Superannuation rorts

I usually agree with my blogtwin Tim Dunlop, and one of us often beats the other in posting a given idea by a matter of hours. But this time I’m well ahead. Tim endorses Mark Latham’s criticisms of overgenerous Parliamentary superannuation, making the point that

Now that the sort of neo-liberal policies that Latham favours, and that successive governments have championed, have improved the job market so that nearly everybody’s job is as precarious as that of an elected federal politican, it does seem that some adjustment is in order

I had my say on this in 1998.

8 thoughts on “Superannuation rorts

  1. You should send your piece to Latham – it would put a very keen edge on his wedge. (And I was glad to see you extracted the key line from mine!)

  2. I recall a Yes (Prime) Minister episode in which Sir Humphrey wangles a pay rise for the top of the civil service by not only linking MP pay to civil service pay (thereby giving MPs a pay rise), but also MP pensions being calculated as if the MP had been working in the job for life.

    Anyway, isn’t very high MP superannuation instead of higher base salaries? They’d get hell for increasing base salaries, so they instead choose to increase their superannuation?

  3. The major problem with Pollies superannuation is not the generosity but they can access it BEFORE they retire. I would think it would be pretty easy to only allow pollies to access their super when they are 60-65.

    I have oftened asked Messrs Howard, Costello Stone et al if they are so keen on labour market deregulation then why don’t they target the professions first( which I support) as this would get the biggest bang for their buck rather than blue collar workers.

    I have yet to gain an answer

  4. The issue has largely been one in which politicians face howls of protest in seeking comparitive wage outcomes with equivalent private sector responsibilities. Faced with this, they have taken the easier back-door route of generous super. Latham’s criticism is correct, provided MPs salaries skyrocket to market rates.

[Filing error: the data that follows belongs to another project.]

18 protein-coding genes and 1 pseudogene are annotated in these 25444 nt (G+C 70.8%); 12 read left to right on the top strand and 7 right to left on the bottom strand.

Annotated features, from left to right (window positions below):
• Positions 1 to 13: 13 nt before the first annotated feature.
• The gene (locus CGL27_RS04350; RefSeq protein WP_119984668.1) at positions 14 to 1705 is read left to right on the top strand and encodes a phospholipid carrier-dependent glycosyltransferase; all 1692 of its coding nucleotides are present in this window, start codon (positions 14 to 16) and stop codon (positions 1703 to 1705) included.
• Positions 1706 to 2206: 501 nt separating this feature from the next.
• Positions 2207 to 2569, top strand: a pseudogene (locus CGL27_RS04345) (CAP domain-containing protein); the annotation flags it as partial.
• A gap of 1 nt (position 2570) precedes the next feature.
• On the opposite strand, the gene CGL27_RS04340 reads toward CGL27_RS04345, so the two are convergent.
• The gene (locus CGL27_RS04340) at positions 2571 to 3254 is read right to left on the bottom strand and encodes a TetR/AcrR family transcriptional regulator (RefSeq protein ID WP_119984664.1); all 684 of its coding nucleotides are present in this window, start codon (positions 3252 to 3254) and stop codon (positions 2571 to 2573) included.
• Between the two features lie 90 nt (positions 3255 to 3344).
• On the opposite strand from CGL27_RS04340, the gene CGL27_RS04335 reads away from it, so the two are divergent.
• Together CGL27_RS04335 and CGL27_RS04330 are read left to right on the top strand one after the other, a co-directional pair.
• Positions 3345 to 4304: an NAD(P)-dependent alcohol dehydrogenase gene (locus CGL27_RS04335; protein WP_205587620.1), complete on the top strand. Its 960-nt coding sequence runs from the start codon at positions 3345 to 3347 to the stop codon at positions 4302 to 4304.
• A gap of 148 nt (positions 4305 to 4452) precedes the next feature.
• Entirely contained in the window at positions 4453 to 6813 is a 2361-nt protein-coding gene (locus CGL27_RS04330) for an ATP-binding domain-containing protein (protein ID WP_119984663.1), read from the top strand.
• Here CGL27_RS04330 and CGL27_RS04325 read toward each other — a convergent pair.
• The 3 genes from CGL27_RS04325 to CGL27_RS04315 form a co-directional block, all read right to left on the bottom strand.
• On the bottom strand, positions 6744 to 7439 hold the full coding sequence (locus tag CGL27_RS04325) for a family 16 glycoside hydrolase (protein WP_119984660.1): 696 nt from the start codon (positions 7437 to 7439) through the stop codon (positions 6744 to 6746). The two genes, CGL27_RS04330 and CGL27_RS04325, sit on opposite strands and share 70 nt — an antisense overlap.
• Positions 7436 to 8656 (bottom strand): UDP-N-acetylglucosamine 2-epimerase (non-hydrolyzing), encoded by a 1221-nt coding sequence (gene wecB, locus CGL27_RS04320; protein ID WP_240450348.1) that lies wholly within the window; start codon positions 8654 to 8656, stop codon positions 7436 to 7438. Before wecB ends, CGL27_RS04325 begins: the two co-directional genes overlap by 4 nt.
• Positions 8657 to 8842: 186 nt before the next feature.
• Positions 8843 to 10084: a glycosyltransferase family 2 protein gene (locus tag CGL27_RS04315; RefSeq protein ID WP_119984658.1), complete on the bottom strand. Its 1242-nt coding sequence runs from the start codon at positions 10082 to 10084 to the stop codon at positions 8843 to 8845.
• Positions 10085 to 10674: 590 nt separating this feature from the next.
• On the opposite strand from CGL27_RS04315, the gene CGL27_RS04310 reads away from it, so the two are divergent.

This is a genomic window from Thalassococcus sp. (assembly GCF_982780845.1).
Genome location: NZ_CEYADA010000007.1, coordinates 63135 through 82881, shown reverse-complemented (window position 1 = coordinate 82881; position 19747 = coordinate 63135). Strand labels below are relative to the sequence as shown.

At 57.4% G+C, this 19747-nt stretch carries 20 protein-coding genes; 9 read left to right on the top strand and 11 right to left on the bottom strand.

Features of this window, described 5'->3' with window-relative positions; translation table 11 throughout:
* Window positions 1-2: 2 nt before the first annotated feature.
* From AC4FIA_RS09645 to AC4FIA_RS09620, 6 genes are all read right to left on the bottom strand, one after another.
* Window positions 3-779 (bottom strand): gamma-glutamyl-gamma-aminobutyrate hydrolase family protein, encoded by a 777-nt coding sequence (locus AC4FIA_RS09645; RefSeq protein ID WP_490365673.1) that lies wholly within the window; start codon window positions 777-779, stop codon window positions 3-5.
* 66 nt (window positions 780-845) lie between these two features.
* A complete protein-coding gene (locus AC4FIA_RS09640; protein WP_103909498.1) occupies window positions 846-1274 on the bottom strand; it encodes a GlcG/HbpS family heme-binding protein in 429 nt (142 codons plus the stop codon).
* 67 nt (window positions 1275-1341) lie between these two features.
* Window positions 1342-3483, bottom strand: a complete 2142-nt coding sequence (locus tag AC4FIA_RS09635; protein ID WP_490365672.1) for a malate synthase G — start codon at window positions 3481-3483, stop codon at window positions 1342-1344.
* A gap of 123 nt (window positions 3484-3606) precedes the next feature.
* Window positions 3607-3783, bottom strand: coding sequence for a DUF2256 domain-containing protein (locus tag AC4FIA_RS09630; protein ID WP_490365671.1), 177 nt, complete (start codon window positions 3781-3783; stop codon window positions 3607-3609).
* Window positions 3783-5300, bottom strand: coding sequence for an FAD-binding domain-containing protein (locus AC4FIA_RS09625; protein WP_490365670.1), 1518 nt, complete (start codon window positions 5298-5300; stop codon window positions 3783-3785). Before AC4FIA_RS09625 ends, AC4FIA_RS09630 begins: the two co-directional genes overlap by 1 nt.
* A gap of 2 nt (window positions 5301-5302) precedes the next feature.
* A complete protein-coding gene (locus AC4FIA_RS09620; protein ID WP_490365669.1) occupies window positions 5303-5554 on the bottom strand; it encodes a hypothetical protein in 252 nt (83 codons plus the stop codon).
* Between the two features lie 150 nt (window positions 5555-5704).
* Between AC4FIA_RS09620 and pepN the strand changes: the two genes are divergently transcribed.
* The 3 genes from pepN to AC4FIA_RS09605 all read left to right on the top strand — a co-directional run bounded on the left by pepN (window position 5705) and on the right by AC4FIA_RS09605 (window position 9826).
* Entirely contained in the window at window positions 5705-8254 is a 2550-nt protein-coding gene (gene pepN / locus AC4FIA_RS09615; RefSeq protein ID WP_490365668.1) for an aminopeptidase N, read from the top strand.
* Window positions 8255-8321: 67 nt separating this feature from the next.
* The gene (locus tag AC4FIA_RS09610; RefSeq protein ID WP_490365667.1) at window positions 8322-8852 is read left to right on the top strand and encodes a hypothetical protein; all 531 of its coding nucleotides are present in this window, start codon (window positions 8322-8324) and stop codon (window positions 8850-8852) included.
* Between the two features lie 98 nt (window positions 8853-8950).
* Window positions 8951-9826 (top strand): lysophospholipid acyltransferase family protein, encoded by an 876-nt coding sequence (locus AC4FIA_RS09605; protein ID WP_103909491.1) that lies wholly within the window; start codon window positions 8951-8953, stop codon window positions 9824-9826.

5. Observa, as I point out in the linked piece, the market price is that which clears the market. The vigour with which elections and preselections are contested indicate that the current remuneration level is above the market price.

    Politicians are relying not on a market price for their services but on ‘comparative wage justice’, a principle that has been abandoned in other contexts.

  6. I’ll take your point John, although it could be said the attraction includes the current generous super provisions. Still it might be an interesting experiment to remunerate MPs the same as local govt councillors and see what turns up. Might turn out to be better value for money.

  7. The fallacy in the argument using the (correct) observation that if you pay peanuts you get monkeys is, the reasoer infers that if you don’t pay peanuts something will somehow stop you getting monkeys. There is a confusion between necessary and sufficient conditions.

    But either way, that is not the object of the exercise in the democratic part of the workings of the system. To the extent that special qualities are wanted, ipso facto the system is actually defective; it should be designed to make up the needs elsewhere in the system. In earlier days people recognised that democracy was only part of the whole and weren’t worried that the system needed statesmen – but now that the aim is to have democracy running things as well as being a foundation, it becomes all the more necessary to have the analogue of an automatic transmission in the loop.

    Otherwise one day you might find some George W. Bush or other with some sort of non-mediated direct control…

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